Strikesgiving, 4th Quarter Organizing, and the New-Look Teamsters
Thanksgiving is my favorite holiday, and this year was no exception. I was able to unplug, spend time with family and friends, and Michigan (finally) beat the team down south, which just makes the whole world a little bit nicer. But now we come into the home stretch of a barnburner of a year for organized labor. Next issue I’ll make some predictions for 2022, but today let’s look at a few of the big stories from the last month.
Unions have a lot to be thankful for this year. They somehow managed to become cool again. John Oliver roasted so-called union-busting companies and consulting firms – including our “euphemistically named” one – for over 20 minutes on his show. And if you saw it, you’re probably thinking the same thing I did: “John Oliver is still on television?” The “most pro-union president in history” has his full starting lineup on the labor front, and the NLRB will soon be mowing down labor precedent like a John Deere combine. Speaking of John Deere, we just made it through Striketober, followed immediately by Strikesgiving (apparently every holiday now gets to include strike at the beginning, so stay tuned for Strikesmas). From media coverage you’d certainly think that there was a big increase in strikes this year. What’s the reality? There are really several stories here. First, strikes are still rare, especially large strikes. Here are the BLS numbers. This chart doesn’t include the Deere strike, or a number of narrowly averted strikes (the threatened IATSE and Kaiser Permanente ones for example) that would qualify. But that last bar will be well below 50 this year. So big strikes are definitely not back. What about smaller strikes that don’t make it on the BLS list? Understanding this number has always been difficult, and it’s especially so since the FMCS decided to basically quit tracking them altogether. But the Cornell ILR School is filling that gap. While your mileage may vary about their methodology, it is a reasonably comprehensive list of protest and strike activity that doesn’t make it on the BLS list. What does that data show? That Striketober ended with more of a whimper than a bang. This chart represents the total number of strikes and protests tracked in 2021 by month: Looking at this chart you’d obviously conclude that “Striketober” had substantially more strikes than any other month in 2021. But here’s the problem with the ILR methodology. They count a “walkout” of any length as a strike. That inflates the numbers dramatically. For example, one of the big stories in October was the so-called strike against Netflix for the Dave Chappelle standup special. But that “strike” was basically astroturfing and some Netflix employees closing their laptops for a couple of hours. While that is technically a work stoppage – some people stopped working – it certainly isn’t what is traditionally considered a strike. If you instead only count work stoppages of two days or more the numbers look like this: Using this measure of strike activity “Striketober” was a bit of a snooze, getting topped by five other months this year. Like a lot of labor stories these days, this was a lot more smoke than fire. This is not to say that strikes aren’t happening at an increasing rate. While the statistics show Striketober was really no more than an effective PR campaign, I fully expect these numbers to increase dramatically next year, especially as major labor contracts expire (see Teamsters below).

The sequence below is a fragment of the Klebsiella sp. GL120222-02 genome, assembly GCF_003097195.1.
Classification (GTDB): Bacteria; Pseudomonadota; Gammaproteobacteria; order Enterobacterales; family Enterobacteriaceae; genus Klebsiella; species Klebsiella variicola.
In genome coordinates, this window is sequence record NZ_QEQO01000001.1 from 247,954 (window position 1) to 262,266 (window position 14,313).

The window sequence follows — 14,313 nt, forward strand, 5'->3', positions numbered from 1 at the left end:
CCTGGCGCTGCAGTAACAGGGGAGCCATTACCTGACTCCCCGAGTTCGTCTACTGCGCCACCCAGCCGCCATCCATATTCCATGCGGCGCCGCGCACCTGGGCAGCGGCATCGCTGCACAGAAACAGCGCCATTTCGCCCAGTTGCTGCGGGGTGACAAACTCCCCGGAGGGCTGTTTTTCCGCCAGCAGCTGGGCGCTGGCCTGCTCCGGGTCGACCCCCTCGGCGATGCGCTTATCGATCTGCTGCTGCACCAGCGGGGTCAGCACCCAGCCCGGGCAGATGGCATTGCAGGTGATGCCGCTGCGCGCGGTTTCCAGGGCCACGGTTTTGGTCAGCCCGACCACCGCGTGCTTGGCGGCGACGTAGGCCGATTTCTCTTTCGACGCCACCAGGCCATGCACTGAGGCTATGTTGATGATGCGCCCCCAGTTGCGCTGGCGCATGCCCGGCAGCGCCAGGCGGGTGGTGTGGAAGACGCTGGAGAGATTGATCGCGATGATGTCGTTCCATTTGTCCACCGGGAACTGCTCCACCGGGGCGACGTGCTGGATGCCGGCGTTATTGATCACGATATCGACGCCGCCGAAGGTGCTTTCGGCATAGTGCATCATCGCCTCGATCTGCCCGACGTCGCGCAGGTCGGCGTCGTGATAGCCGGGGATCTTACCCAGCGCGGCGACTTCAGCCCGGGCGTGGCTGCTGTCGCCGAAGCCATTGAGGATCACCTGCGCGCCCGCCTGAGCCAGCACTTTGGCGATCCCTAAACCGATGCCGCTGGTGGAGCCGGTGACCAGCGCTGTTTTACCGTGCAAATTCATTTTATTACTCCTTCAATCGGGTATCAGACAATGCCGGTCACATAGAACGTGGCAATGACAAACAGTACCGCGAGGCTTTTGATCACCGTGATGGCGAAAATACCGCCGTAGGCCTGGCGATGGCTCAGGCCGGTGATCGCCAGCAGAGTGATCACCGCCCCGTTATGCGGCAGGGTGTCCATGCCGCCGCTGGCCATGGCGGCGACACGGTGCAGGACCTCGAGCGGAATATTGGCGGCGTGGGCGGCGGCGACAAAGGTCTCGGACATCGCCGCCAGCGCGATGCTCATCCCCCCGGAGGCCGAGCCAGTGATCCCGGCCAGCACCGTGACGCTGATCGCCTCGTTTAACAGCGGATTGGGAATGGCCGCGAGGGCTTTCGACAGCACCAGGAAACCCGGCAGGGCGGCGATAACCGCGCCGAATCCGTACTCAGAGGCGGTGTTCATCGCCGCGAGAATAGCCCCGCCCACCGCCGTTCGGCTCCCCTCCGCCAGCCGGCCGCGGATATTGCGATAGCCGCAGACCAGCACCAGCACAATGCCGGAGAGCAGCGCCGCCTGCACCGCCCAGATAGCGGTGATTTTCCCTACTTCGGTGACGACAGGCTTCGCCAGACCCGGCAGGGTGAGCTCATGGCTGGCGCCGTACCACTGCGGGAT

4th Quarter Organizing
Here are some other statistics you should be watching from our team at LRIrightnow. RC petition activity exploded over the last two months. Here are two charts to illustrate. First, this is overall RC petitions from January 1 to November 30 over the last five years. From this chart it’s easy to see that Covid dramatically impacted RC activity this year and last – we are just over 2020 numbers and much lower than 2016-2019: Now look at RC petitions from October 1 to November 30 over the last five years: There was a surge in RC petition activity in the 4th quarter (and historically the 4th quarter has the lightest activity). This quarter could easily surpass 2019 for the most organizing activity in the last five years. I’ll save my predictions for next month’s issue, but you can probably guess what I’m going to say about organizing activity in 2022.
The New-Look Teamsters
Sean O’Brien overwhelmingly won the election to decide the next International President of the Teamsters Union, taking over the union run by James P. Hoffa for almost a quarter century. He’s wasted no time laying down the gauntlet for UPS, Amazon, and non-represented units in many other industries.
This is a huge win for the Teamsters for a Democratic Union (TDU)-backed “OZ” coalition. But it’s one thing to be the protest party. Now in charge, ruling over the IBT is not going to be easy. This election was essentially a referendum on whether IBT leaders are willing to take on UPS, and most anticipate a strike in 2023 (including O’Brien). Hoffa nearly lost his Presidency in 2016 due in part to frustration in UPS dominated locals. Then in 2018 Hoffa jammed through the soundly rejected UPS agreement using the infamous “2/3 rule.” That decision effectively ended the Hoffa era. Hoffa announced his retirement, and the 2/3 rule was eliminated at the last IBT convention. However, there are a lot of old school, non-UPS locals that aren’t big fans of the TDU. They’ll become the new protest party inside the IBT. And while the O’Brien-Zuckerberg ticket won their election by a 2:1 margin, they also won with incredibly low turnout. That apathy certainly doesn’t indicate a mandate for the big changes and battles the new-look Teamsters are planning. Be on the lookout for some housecleaning, especially in locals that voted big for the Teamster Power slate. Fasten your seatbelts. 2022 is going to be a wild ride.